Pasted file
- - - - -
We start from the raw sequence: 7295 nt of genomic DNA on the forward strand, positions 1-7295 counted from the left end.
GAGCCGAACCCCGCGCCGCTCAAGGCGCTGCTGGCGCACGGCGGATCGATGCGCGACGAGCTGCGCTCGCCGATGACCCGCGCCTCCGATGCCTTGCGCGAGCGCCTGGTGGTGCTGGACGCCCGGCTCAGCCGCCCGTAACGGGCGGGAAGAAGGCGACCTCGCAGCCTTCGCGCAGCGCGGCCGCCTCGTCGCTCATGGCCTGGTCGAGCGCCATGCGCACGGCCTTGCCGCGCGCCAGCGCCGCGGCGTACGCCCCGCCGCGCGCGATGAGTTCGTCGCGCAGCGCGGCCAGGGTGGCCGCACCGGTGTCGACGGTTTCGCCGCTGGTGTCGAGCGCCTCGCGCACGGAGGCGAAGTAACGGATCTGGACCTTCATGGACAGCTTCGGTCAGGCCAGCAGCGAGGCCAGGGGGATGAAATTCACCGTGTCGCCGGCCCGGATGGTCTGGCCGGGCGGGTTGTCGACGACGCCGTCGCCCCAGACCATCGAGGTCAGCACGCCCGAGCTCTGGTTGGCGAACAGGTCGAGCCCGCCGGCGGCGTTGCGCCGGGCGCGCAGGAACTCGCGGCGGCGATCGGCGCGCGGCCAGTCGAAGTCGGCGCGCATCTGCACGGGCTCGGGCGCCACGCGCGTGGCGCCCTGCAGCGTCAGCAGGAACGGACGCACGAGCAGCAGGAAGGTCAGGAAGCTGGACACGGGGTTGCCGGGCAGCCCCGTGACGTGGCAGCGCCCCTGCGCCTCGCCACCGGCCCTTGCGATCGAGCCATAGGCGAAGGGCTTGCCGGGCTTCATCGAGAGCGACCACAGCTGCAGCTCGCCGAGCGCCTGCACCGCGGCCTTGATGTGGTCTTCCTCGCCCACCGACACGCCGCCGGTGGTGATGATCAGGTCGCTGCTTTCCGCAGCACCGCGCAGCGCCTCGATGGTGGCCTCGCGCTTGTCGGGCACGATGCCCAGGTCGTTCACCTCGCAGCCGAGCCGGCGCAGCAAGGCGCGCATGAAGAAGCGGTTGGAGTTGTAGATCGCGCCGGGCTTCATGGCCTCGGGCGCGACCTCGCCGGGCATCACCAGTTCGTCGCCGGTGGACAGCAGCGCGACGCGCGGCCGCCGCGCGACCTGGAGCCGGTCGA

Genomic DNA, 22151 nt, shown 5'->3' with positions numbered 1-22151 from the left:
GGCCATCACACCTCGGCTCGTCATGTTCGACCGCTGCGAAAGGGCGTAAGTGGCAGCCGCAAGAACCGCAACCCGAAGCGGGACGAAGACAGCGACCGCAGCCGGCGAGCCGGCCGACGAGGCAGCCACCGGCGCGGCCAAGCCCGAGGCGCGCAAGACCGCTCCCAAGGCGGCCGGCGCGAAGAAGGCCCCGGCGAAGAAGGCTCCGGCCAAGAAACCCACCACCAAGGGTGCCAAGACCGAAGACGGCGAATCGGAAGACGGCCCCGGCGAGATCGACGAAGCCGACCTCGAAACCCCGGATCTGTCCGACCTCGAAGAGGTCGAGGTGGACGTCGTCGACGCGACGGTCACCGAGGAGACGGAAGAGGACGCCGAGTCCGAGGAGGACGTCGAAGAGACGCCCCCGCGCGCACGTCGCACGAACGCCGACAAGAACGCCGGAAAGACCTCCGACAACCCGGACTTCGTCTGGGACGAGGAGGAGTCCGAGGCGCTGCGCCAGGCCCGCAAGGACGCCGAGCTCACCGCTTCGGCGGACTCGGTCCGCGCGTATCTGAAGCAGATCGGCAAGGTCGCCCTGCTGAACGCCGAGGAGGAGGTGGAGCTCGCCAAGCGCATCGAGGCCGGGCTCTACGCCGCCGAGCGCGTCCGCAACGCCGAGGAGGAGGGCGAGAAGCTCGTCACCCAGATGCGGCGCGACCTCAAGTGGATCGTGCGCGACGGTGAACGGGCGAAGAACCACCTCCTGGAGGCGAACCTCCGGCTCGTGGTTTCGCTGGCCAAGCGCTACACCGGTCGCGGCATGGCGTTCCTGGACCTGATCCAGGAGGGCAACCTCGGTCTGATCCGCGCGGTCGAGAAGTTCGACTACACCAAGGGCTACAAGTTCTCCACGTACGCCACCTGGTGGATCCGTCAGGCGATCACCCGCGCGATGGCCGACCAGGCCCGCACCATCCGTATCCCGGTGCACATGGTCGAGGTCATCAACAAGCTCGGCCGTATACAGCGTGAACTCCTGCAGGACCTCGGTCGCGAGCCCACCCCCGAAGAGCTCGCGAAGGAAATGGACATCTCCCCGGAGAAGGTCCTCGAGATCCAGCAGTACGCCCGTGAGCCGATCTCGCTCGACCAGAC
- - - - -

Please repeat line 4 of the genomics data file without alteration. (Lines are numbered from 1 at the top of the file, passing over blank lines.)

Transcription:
GGCCATCACACCTCGGCTCGTCATGTTCGACCGCTGCGAAAGGGCGTAAGTGGCAGCCGCAAGAACCGCAACCCGAAGCGGGACGAAGACAGCGACCGCAGCCGGCGAGCCGGCCGACGAGGCAGCCACCGGCGCGGCCAAGCCCGAGGCGCGCAAGACCGCTCCCAAGGCGGCCGGCGCGAAGAAGGCCCCGGCGAAGAAGGCTCCGGCCAAGAAACCCACCACCAAGGGTGCCAAGACCGAAGACGGCGAATCGGAAGACGGCCCCGGCGAGATCGACGAAGCCGACCTCGAAACCCCGGATCTGTCCGACCTCGAAGAGGTCGAGGTGGACGTCGTCGACGCGACGGTCACCGAGGAGACGGAAGAGGACGCCGAGTCCGAGGAGGACGTCGAAGAGACGCCCCCGCGCGCACGTCGCACGAACGCCGACAAGAACGCCGGAAAGACCTCCGACAACCCGGACTTCGTCTGGGACGAGGAGGAGTCCGAGGCGCTGCGCCAGGCCCGCAAGGACGCCGAGCTCACCGCTTCGGCGGACTCGGTCCGCGCGTATCTGAAGCAGATCGGCAAGGTCGCCCTGCTGAACGCCGAGGAGGAGGTGGAGCTCGCCAAGCGCATCGAGGCCGGGCTCTACGCCGCCGAGCGCGTCCGCAACGCCGAGGAGGAGGGCGAGAAGCTCGTCACCCAGATGCGGCGCGACCTCAAGTGGATCGTGCGCGACGGTGAACGGGCGAAGAACCACCTCCTGGAGGCGAACCTCCGGCTCGTGGTTTCGCTGGCCAAGCGCTACACCGGTCGCGGCATGGCGTTCCTGGACCTGATCCAGGAGGGCAACCTCGGTCTGATCCGCGCGGTCGAGAAGTTCGACTACACCAAGGGCTACAAGTTCTCCACGTACGCCACCTGGTGGATCCGTCAGGCGATCACCCGCGCGATGGCCGACCAGGCCCGCACCATCCGTATCCCGGTGCACATGGTCGAGGTCATCAACAAGCTCGGCCGTATACAGCGTGAACTCCTGCAGGACCTCGGTCGCGAGCCCACCCCCGAAGAGCTCGCGAAGGAAATGGACATCTCCCCGGAGAAGGTCCTCGAGATCCAGCAGTACGCCCGTGAGCCGATCTCGCTCGACCAGAC